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A Novel Forces Bangladesh to Weigh Its Future as a Secular State

August 07, 1994|Paula R. Newberg | Paula R. Newberg is a senior associate at the Carnegie Endowment for International Peace. She recently returned from South Asia

WASHINGTON — When Muslim clerics in Bangladesh labeled feminist writer Taslima Nasrin a blasphemer and called for her execution, they set off a chain reaction whose consequences are still unfolding. Mass demonstrations in the capital of Dhaka alternately support and condemn Nasrin's controversial novel "Lajja" (Shame). Secular women's organizations defend her right to free expression; conservative ones criticize her beliefs.

The Nasrin affair is about women's rights as well as free speech. But the role of women in Bangladesh's changing society is only one chapter, albeit significant and symbolic, in the country's continuing struggle to balance the demands of democracy with the impulses of religious orthodoxies.

In Bangladesh, this is particularly compelling. The country's history is defined by an exceptionally bloody--indeed, genocidal--war of independence in 1971. When Bangladesh, then-East Pakistan, fought West Pakistan, questions of religion intersected those of politics because a significant portion of its population was Hindu. East Pakistan was proud of its secularism and the political ethic of equity and equality that flowed from it. Its sense of democracy was anchored in its demography.

The current strains between religion and politics caused by Nasrin's novel not only tap these undercurrents of schism. They also stoke fears that recent democratic gains will be lost in the cacophony of street politics.

Soon after achieving independence, Bangladesh's dreams of a secular democracy were sacrificed to army rule. Assassinations and autocracy marched hand-in-hand. The long regime of Lt. Gen. Hussain Mohammed Ershad seemed to cement the army's role in politics and government. Only after he resigned amid protests in 1990 and elections were held a year later did a semblance of democracy re-enter politics. The elections pitted Sheik Hasina Wajed, the daughter of the assassinated first president of Bangladesh, Sheik Mujibur Rahman, against Begum Khaleda Zia, the widow of former president Gen. Ziaur Rahman, who was assassinated in 1981. With Zia as prime minister, a tentative democracy returned.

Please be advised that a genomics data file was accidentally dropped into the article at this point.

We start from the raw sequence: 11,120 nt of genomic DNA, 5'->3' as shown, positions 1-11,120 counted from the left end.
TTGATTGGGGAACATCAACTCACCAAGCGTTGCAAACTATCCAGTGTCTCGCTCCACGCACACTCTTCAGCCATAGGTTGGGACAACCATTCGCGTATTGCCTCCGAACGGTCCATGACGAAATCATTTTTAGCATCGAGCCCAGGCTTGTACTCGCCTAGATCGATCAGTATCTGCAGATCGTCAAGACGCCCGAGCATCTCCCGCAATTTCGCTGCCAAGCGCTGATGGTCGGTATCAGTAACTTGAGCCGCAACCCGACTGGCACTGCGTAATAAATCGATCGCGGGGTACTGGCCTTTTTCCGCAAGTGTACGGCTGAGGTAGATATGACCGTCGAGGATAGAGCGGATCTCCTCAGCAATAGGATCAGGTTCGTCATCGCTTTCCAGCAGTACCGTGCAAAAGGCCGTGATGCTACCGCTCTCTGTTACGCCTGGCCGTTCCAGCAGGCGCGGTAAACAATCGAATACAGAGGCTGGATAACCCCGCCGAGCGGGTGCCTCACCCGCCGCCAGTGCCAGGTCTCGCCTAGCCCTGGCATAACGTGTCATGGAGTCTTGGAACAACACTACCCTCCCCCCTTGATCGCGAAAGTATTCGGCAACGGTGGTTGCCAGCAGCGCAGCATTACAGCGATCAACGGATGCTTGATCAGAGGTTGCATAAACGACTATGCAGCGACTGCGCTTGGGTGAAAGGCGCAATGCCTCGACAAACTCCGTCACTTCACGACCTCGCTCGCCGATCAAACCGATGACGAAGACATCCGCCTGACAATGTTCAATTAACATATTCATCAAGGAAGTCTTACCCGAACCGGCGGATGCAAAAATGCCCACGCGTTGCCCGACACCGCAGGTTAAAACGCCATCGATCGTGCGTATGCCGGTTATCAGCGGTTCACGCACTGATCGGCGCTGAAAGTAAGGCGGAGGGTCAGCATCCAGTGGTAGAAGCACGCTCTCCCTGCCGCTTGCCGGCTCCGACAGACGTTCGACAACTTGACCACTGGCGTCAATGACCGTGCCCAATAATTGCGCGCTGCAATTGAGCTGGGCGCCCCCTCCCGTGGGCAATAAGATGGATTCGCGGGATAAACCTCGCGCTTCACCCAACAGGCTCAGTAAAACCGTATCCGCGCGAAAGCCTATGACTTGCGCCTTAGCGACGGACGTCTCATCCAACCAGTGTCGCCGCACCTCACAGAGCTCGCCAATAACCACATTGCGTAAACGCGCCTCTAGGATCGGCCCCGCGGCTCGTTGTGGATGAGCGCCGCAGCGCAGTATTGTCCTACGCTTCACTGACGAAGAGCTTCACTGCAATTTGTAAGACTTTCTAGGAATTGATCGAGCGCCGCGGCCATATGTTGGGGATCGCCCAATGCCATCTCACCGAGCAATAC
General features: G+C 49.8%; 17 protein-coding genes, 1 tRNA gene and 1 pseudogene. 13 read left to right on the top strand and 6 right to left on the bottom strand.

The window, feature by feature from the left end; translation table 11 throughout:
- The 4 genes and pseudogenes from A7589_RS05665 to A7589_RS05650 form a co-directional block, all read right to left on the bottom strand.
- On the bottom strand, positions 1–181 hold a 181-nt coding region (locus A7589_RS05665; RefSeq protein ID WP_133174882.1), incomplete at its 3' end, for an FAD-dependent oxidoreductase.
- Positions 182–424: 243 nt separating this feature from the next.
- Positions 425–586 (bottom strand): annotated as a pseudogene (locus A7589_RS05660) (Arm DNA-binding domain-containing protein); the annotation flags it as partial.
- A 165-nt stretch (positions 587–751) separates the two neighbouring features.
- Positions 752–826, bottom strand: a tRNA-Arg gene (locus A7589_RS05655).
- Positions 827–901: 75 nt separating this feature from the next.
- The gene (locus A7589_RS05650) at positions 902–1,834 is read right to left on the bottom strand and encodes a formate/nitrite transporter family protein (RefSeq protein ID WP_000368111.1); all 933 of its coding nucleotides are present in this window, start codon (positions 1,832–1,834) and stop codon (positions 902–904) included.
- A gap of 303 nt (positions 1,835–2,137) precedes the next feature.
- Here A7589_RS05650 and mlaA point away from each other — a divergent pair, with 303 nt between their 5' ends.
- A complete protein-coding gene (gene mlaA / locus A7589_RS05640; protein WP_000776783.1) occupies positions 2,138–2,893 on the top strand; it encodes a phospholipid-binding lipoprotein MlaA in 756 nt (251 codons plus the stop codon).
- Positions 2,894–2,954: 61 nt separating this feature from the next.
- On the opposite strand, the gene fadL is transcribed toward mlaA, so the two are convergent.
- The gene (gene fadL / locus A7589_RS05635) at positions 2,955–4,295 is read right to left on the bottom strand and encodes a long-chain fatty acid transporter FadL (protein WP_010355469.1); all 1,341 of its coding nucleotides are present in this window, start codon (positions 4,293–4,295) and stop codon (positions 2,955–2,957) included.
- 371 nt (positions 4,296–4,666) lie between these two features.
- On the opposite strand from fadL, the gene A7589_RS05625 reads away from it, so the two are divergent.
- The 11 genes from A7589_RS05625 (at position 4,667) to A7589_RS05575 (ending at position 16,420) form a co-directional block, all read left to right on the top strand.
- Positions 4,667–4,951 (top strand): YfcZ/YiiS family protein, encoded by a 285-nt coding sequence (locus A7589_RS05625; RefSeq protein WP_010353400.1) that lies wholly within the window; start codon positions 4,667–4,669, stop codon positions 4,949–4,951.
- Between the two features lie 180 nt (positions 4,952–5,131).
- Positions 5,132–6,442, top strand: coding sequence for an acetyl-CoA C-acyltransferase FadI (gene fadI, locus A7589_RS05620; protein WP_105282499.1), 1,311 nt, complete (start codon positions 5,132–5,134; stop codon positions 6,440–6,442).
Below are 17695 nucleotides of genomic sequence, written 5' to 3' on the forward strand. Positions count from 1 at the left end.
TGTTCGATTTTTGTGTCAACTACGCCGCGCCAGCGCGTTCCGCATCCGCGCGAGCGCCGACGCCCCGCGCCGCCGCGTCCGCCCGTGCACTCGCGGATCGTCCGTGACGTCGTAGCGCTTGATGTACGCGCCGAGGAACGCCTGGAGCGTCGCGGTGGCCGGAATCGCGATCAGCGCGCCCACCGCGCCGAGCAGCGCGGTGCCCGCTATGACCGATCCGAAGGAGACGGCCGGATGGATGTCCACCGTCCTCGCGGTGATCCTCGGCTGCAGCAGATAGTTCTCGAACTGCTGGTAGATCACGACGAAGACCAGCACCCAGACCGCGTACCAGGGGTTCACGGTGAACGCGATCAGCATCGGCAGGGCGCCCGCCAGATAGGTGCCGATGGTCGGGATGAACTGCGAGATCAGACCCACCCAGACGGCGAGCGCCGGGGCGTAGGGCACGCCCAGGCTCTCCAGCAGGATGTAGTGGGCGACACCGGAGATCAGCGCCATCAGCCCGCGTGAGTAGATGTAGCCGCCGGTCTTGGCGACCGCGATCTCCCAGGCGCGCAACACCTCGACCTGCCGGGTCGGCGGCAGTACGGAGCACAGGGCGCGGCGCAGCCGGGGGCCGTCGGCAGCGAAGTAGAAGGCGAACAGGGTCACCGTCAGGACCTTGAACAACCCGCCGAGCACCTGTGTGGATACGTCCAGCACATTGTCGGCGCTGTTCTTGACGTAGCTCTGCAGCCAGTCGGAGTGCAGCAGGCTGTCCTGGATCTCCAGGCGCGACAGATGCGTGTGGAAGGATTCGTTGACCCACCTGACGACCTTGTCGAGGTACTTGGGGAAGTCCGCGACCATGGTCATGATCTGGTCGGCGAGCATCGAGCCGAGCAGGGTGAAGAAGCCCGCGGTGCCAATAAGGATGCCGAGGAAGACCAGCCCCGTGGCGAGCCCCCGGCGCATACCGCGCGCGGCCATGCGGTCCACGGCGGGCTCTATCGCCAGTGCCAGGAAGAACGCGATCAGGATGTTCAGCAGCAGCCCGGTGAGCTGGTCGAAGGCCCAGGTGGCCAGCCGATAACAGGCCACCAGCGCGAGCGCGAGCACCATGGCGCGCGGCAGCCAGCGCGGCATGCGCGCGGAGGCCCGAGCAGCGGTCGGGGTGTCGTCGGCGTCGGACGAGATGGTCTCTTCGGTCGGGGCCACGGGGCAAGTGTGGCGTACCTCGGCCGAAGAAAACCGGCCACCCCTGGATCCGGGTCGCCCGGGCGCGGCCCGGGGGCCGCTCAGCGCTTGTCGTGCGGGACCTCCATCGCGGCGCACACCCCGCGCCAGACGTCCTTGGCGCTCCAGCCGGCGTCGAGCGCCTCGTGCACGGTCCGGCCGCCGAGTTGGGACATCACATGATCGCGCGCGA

But she inherited a political history clouded by an unexamined past. Neither the genocide of the war of independence, nor questions concerning possible collaboration between Bangladeshis and the Pakistan army during the war, nor the assassinations of two presidents were confronted publicly. Judicial commissions impaneled to look into the assassinations were disbanded before they might embarrass the army. Possible ties between the Bangladesh army and resurgent Islamic groups were only the subject of whispered rumors. Bangladeshis live in a world of suspicion, wary of what their neighbors or colleagues might have done during the war or military rule.

Democracy in Bangladesh is thus built on a foundation of official silence. In political terms, this silence translates into the absence of accountability. And this, in turn, accounts for a government unsure of its moorings. Adverse circumstance, rather than affirmative programs, seems to shape its political bearings. Bluster barely disguises political weakness.

When the army retreated to its barracks, the doors to the past slowly opened to bitterness and despair. Published reminisces of the war evolved into a public movement to redress the grievances of its victims and punish their alleged killers. In a highly politicized environment, a small movement for public accountability quickly gained the color of communal prejudice--among Muslims of different language groups and between Muslims and Hindus.

These divisions coincided with a resurgence of the right-wing Jamaat-i-Islami party. The Jamaat, once the handmaiden of the Pakistan army and presumed to be a beneficiary of Bangladesh's army as well, speaks on behalf of the religious right. It spearheads the anti-Nasrin campaign. Although small secular parties have tried to steer politics back to issues of responsible government, the momentum of the anti-Nasrin movement--and Prime Minister Zia's inability to balance politics and religion--threatens their limited success.

All these events form a backdrop for Nasrin's novel, and its unruly reception. The novel's inelegant but incisive descriptions of sectarianism pointedly blame the Bangladesh state for manifold irresponsibilities--fostering division rather than community, playing on religious difference rather common secular concerns, ignoring the wishes of the majority to succor the whims of agitating minority clerics. "Lajja" draws unfortunate parallels between the Pakistani discrimination that led to Bangladeshi independence and the inequities that Hindus in Bangladesh face today. It blames Bangladeshi Muslims for discarding not only Hindus but the secular state that all Bangladeshis were promised.

No wonder the government is torn between the complicated emotional histories that surround the public pillorying of Nasrin and its verbal commitment to democratic secularism.

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